Paradigm, No. 8 (July, 1992)
Michael W. Apple &Linda K. Christian-Smith (eds) The Politics of the Textbook (New York, London: Routledge, 1991) vii + 290 pp., ISBN 0-415-90223-1, US$14.95 (pbk).
Department. of Curriculum &
University of Illinois at Urbana-Champaign,
Champaign, IL 61820, USA.
One of the most intriguing issues circling around the curriculum of American education is concerned with the intersection of the textbook-providing private sector and the schools and school systems which use those textbooks. At one level it is a simple relationship. Private-sector publishers provide books which schools and districts select and use to support their teaching. But the real situation is much more complicated than this simple image suggests! In the absence of any national specification of a curriculum it is textbooks which have long carried and institutionalized, both at symbolic and real levels, the curriculum that, at another level, they support and reflect. In the absence of any curriculum authority at the national level, the publishers that supply these textbooks are, in a real sense, the components of the "U.S. national curriculum development agency", offering sets of national curricular and teaching packages to the 50 states and 15,000-odd local districts.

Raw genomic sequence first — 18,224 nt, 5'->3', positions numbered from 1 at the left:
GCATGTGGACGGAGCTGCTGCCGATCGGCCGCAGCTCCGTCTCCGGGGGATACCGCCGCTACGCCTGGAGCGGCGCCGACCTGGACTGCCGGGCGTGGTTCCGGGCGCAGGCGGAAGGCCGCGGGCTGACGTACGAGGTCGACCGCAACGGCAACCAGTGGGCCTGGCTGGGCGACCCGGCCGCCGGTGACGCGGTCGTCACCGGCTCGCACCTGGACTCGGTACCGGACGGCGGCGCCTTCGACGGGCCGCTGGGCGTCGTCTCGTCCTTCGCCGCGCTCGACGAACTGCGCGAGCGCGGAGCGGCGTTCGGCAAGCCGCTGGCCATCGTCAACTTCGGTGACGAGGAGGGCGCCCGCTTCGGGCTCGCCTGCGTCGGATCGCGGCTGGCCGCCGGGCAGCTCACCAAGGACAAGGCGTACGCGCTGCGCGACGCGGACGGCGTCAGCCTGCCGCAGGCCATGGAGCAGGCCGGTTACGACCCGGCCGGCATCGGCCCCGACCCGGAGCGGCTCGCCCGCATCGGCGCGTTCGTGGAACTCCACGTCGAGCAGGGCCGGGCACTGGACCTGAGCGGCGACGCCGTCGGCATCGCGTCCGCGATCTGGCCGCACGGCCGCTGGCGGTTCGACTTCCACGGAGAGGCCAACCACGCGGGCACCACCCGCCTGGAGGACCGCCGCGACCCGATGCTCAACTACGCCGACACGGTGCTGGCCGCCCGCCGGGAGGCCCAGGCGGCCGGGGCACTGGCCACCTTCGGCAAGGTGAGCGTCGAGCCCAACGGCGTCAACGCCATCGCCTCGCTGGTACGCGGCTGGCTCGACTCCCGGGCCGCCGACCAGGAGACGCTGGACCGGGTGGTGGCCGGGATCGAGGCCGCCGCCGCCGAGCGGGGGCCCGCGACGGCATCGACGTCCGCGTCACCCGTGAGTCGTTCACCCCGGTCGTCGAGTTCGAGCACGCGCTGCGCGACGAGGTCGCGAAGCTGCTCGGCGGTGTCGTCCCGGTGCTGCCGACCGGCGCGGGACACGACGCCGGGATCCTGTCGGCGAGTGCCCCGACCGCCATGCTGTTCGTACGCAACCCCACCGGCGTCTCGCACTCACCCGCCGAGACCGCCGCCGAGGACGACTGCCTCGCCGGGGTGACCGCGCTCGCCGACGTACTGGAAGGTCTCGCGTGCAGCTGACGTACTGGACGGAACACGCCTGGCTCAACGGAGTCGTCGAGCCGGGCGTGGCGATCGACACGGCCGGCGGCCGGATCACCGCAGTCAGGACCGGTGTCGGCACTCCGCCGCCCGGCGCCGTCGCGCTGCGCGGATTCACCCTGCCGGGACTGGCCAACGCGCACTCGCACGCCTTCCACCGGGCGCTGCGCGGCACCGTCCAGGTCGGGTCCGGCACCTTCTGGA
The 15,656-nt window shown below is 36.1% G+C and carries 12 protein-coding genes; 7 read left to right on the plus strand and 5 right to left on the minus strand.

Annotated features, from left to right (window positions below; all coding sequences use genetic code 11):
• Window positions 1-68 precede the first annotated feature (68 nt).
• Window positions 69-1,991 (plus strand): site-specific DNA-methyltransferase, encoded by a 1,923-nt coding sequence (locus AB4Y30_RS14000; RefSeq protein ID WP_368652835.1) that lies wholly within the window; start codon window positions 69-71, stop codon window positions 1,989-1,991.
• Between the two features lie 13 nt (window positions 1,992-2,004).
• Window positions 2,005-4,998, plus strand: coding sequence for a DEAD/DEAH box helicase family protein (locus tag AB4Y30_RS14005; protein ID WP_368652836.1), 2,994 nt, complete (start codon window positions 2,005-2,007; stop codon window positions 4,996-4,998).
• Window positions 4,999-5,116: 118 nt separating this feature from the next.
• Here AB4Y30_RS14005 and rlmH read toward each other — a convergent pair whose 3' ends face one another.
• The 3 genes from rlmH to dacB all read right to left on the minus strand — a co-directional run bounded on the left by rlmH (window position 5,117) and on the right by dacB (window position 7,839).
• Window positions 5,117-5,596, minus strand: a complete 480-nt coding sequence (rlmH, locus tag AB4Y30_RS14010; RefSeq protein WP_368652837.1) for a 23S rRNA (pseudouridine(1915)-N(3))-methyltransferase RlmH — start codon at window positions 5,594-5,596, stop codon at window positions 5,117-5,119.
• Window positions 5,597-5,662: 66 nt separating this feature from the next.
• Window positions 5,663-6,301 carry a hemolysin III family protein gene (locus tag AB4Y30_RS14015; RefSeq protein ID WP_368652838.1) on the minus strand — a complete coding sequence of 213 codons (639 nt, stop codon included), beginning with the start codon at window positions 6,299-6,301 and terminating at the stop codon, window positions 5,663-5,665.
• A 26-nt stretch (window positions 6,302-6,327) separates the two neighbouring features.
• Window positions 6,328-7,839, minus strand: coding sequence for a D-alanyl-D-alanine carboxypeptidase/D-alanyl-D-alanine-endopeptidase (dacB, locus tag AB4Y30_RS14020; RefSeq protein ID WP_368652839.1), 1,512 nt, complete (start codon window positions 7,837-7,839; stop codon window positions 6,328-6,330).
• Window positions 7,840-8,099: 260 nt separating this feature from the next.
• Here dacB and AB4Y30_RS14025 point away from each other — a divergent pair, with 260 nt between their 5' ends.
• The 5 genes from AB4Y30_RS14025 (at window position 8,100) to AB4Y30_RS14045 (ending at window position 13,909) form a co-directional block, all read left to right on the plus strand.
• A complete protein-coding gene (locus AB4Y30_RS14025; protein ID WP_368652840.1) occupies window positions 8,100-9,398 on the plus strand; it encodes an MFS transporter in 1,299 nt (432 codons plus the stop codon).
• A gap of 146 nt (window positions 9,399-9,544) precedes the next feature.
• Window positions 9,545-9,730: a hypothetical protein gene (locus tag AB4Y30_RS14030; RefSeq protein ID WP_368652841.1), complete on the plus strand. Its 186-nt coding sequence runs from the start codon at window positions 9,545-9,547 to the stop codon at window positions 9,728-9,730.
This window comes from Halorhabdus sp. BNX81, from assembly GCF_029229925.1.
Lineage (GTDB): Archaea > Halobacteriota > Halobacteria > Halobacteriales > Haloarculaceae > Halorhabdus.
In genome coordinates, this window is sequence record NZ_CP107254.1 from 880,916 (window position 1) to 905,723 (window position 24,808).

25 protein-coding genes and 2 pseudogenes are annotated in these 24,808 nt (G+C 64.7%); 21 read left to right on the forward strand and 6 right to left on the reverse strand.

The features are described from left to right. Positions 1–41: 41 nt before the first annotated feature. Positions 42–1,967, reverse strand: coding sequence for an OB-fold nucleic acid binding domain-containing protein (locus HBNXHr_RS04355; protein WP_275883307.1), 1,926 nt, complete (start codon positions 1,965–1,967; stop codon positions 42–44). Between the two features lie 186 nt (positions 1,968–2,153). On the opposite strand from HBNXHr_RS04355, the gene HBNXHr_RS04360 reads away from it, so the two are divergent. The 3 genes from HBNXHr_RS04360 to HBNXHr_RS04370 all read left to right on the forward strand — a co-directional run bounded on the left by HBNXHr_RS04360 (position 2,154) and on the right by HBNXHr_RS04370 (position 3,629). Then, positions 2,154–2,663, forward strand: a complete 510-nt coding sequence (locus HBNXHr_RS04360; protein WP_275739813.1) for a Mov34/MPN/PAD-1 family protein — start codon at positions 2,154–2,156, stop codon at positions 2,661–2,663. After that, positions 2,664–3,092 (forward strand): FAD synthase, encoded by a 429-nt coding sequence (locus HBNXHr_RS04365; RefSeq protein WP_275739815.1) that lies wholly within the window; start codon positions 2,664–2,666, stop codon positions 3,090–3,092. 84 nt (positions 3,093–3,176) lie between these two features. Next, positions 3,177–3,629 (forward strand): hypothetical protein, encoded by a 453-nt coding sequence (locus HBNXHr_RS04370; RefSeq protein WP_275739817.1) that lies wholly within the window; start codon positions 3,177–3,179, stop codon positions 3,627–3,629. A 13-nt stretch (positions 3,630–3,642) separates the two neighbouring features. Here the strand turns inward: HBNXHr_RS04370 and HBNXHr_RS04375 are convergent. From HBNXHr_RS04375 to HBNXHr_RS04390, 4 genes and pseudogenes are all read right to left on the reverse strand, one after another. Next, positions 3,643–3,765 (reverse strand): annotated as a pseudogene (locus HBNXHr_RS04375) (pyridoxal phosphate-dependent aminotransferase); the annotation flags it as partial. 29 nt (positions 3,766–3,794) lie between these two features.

But there are several wrinkles on this general statement. Some states and large school districts have a role to play in this curriculum development process because they have significant leverage over publishers, for the textbooks which will be used in their schools must be approved by the state. The possibility that a given book or series might not be approved by, say, California or Texas, has of course a significant influence on whether or not a publisher will treat a topic, e.g., evolution, which might create problems in the approval process. Discussions of the quinquennial bidding festivals which determine which texts will be approved for selection by the states schools, and where all of these issues aggregate to create a political theatre with a host of goodies and baddies, is a stock theme of any American politics of the textbook.